Reform the People : Changing Attitudes Towards Popular Education in Early 20th Century China
This is an intellectual history of the early years of popular education which also discusses how ideas were put into practice. One of the main areas of change during China's transition from imperial monarchy to republic was in popular education. After 1900 Chinese educators began to stress the importance of educating all the people rather than training an elite for government service. Associated with popular education was an attempt to `reform' people's customs and behaviour thought to be decadent and backward, so setting the foundations of post-1949 Communist China. The book describes the setting up of day-schools, vocational schools and public libraries, and the attempts to encourage a hard-working, disciplined and public-spirited citizenry. The study concludes that there was an essential continuity in educational thought and practice that spanned the two political systems.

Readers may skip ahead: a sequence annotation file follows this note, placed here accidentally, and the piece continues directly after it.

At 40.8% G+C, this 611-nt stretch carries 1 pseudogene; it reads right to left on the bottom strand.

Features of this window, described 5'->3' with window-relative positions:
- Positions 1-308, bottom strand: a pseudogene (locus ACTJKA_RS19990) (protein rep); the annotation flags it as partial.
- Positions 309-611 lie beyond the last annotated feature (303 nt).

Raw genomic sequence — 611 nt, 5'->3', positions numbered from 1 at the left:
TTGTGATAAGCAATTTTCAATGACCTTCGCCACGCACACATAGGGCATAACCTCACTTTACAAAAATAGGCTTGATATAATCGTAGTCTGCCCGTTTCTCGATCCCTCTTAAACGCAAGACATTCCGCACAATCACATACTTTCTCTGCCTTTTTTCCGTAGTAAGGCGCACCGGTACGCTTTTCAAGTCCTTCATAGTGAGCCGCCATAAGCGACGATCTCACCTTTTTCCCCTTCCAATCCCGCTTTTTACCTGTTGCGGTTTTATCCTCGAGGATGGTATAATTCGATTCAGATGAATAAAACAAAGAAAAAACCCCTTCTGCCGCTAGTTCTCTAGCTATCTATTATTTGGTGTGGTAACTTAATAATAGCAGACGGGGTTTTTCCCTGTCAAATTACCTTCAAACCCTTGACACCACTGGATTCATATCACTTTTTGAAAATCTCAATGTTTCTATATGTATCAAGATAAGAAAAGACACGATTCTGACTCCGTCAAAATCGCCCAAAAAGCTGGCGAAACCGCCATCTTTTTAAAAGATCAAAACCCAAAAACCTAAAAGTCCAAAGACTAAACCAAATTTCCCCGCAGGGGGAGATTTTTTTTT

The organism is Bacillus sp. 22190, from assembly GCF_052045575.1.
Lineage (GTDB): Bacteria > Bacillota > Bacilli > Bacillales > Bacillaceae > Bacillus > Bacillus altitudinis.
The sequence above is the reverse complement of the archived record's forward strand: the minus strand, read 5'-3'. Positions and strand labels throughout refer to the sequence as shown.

- Hardback | 250 pages
- 138 x 216mm | 547g
- 07 Mar 1991
- EDINBURGH UNIVERSITY PRESS
- Edinburgh, United Kingdom
Table of contents
The re-orientation of official thinking; the public debate 1900-1911; popular education developments 1904-1911; the 1912 school system; popular eduational developments in the early republic; the work-study movement.